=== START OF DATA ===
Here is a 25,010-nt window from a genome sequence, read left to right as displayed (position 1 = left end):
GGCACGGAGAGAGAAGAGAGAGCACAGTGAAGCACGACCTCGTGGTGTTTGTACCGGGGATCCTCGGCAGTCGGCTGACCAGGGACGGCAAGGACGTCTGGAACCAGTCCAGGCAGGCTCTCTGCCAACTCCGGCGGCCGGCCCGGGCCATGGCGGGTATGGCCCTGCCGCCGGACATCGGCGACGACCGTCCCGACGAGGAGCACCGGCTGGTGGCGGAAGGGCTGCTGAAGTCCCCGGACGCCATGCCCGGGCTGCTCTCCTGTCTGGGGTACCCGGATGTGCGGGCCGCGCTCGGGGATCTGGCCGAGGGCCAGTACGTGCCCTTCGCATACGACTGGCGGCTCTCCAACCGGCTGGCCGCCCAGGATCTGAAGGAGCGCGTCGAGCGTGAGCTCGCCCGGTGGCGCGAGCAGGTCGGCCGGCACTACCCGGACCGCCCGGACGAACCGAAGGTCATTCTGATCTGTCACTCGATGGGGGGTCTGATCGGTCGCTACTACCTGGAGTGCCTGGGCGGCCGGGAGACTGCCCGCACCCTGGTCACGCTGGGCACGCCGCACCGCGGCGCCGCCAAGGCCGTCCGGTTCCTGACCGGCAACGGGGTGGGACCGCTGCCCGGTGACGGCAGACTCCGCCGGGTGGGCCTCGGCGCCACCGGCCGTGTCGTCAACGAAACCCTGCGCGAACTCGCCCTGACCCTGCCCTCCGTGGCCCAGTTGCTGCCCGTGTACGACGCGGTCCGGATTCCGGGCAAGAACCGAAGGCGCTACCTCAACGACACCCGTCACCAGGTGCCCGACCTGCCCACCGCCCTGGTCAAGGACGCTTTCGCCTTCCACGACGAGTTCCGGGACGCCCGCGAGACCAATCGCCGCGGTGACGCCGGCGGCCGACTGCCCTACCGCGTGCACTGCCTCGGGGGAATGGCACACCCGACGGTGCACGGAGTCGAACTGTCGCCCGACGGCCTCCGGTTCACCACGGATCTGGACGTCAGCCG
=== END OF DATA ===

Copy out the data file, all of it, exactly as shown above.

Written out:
Here is a 25,010-nt window from a genome sequence, read left to right as displayed (position 1 = left end):
GGCACGGAGAGAGAAGAGAGAGCACAGTGAAGCACGACCTCGTGGTGTTTGTACCGGGGATCCTCGGCAGTCGGCTGACCAGGGACGGCAAGGACGTCTGGAACCAGTCCAGGCAGGCTCTCTGCCAACTCCGGCGGCCGGCCCGGGCCATGGCGGGTATGGCCCTGCCGCCGGACATCGGCGACGACCGTCCCGACGAGGAGCACCGGCTGGTGGCGGAAGGGCTGCTGAAGTCCCCGGACGCCATGCCCGGGCTGCTCTCCTGTCTGGGGTACCCGGATGTGCGGGCCGCGCTCGGGGATCTGGCCGAGGGCCAGTACGTGCCCTTCGCATACGACTGGCGGCTCTCCAACCGGCTGGCCGCCCAGGATCTGAAGGAGCGCGTCGAGCGTGAGCTCGCCCGGTGGCGCGAGCAGGTCGGCCGGCACTACCCGGACCGCCCGGACGAACCGAAGGTCATTCTGATCTGTCACTCGATGGGGGGTCTGATCGGTCGCTACTACCTGGAGTGCCTGGGCGGCCGGGAGACTGCCCGCACCCTGGTCACGCTGGGCACGCCGCACCGCGGCGCCGCCAAGGCCGTCCGGTTCCTGACCGGCAACGGGGTGGGACCGCTGCCCGGTGACGGCAGACTCCGCCGGGTGGGCCTCGGCGCCACCGGCCGTGTCGTCAACGAAACCCTGCGCGAACTCGCCCTGACCCTGCCCTCCGTGGCCCAGTTGCTGCCCGTGTACGACGCGGTCCGGATTCCGGGCAAGAACCGAAGGCGCTACCTCAACGACACCCGTCACCAGGTGCCCGACCTGCCCACCGCCCTGGTCAAGGACGCTTTCGCCTTCCACGACGAGTTCCGGGACGCCCGCGAGACCAATCGCCGCGGTGACGCCGGCGGCCGACTGCCCTACCGCGTGCACTGCCTCGGGGGAATGGCACACCCGACGGTGCACGGAGTCGAACTGTCGCCCGACGGCCTCCGGTTCACCACGGATCTGGACGTCAGCCG